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Life On The Emerald Isle
Last year was the 13th anniversary of my move from Baltimore, Maryland to Waterford, Ireland. When I made it, I had already covered this live and invest overseas beat for 13 years. I thought I knew what I was doing.
Lief and I arrived with our family and our business, expecting to plug into the kind of infrastructure we were used to in the States. We thought things like opening a bank account, finding office space, and posting staff ads would be simple, everyday tasks to accomplish in a short amount of time. They weren’t and to get them completely accomplished, we came to realize, depended not only on how you approach things, but also to a large extent on who you knew.
At first we couldn’t even decipher the Property For Rent ads in the local papers. Some places were advertised as having “All Mod Cons.” Finally, a broker explained, with pride, that houses and apartments with all the modern facilities were the ones that had all the modern conveniences, things like central heating. We were also surprised to find that the banks closed for lunch and the whole town shut down at 5pm
We needed to buy a car, but dealerships were only open weekdays and, again, only until 5pm. When did we have to go car shopping? We had a business to run. We felt like we were continually banging our heads against a collective Irish wall.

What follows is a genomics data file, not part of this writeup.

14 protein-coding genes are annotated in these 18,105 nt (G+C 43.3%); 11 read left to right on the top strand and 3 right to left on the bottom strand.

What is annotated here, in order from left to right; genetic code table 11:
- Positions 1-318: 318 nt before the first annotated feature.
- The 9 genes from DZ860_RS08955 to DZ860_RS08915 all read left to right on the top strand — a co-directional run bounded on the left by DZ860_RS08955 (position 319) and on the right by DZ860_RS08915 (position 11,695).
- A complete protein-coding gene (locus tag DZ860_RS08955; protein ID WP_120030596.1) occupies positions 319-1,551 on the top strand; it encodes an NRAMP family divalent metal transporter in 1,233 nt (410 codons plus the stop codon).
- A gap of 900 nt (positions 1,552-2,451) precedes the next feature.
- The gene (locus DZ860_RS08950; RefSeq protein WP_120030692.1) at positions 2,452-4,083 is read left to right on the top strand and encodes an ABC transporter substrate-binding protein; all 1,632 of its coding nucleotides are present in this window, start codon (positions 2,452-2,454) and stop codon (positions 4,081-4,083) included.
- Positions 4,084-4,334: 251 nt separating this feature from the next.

Employment contracts had to allow for tea breaks. The plumbers and electricians we hired to help renovate the house we ended up buying would disappear for days on end and then return to continue their work as if nothing unusual had happened. Staff didn’t just get four weeks of vacation every year by law, they took it! These things were impossible for us hard charging, Type A Americans to process. How did anyone get anything done in this place, we found ourselves asking every day.
Finally, frustrated and confused, we had to admit that we were not going to change how the Irish lived and did business. We should go along. And we did. Begrudgingly. We lived in Ireland for almost seven years.
We bought a 200 year old Georgian farmhouse and restored it. We bought another 200-year-old house in the city and converted it into office space. We hired dozens of employees. We finally managed to open bank accounts and buy cars. We’ve created our own infrastructure for things like paying bills, shopping for furniture, complying with local tax codes.
I gave birth to our son at Waterford Regional Hospital. He and his sister attended school, made friends, went to birthday parties. Lief and I also made friends. Some of our dearest friends today are Waterfordians. They write regularly to keep us in touch with life in this part of the world. And, as the years go by, I find that the Irish amaze me again. They make me homesick. E-mails and letters from those in Ireland with whom we were fortunate enough to forge long-lasting relationships help me to re-evaluate life in this country.
Lief and I arrived in Waterford with a clear agenda. We were there to do business. And, in this context, we sometimes found the Irish as crazy as we have sometimes found the Nicaraguans, the Belizeans, the Ecuadorians over the years.